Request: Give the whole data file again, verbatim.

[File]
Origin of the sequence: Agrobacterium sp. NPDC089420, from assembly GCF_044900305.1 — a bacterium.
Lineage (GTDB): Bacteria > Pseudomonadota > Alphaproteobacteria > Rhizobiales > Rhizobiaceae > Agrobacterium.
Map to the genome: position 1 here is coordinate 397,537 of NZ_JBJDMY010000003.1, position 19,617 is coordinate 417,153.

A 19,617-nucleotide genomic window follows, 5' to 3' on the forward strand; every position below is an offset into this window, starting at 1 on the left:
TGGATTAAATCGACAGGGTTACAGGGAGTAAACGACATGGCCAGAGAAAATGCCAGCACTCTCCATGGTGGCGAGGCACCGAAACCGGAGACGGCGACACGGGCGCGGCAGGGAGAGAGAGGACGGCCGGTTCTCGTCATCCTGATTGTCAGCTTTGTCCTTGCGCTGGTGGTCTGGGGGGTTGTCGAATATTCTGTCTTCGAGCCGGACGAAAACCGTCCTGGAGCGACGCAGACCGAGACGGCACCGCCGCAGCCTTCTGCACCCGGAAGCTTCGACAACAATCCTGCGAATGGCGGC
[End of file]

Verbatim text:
Origin of the sequence: Agrobacterium sp. NPDC089420, from assembly GCF_044900305.1 — a bacterium.
Lineage (GTDB): Bacteria > Pseudomonadota > Alphaproteobacteria > Rhizobiales > Rhizobiaceae > Agrobacterium.
Map to the genome: position 1 here is coordinate 397,537 of NZ_JBJDMY010000003.1, position 19,617 is coordinate 417,153.

A 19,617-nucleotide genomic window follows, 5' to 3' on the forward strand; every position below is an offset into this window, starting at 1 on the left:
TGGATTAAATCGACAGGGTTACAGGGAGTAAACGACATGGCCAGAGAAAATGCCAGCACTCTCCATGGTGGCGAGGCACCGAAACCGGAGACGGCGACACGGGCGCGGCAGGGAGAGAGAGGACGGCCGGTTCTCGTCATCCTGATTGTCAGCTTTGTCCTTGCGCTGGTGGTCTGGGGGGTTGTCGAATATTCTGTCTTCGAGCCGGACGAAAACCGTCCTGGAGCGACGCAGACCGAGACGGCACCGCCGCAGCCTTCTGCACCCGGAAGCTTCGACAACAATCCTGCGAATGGCGGC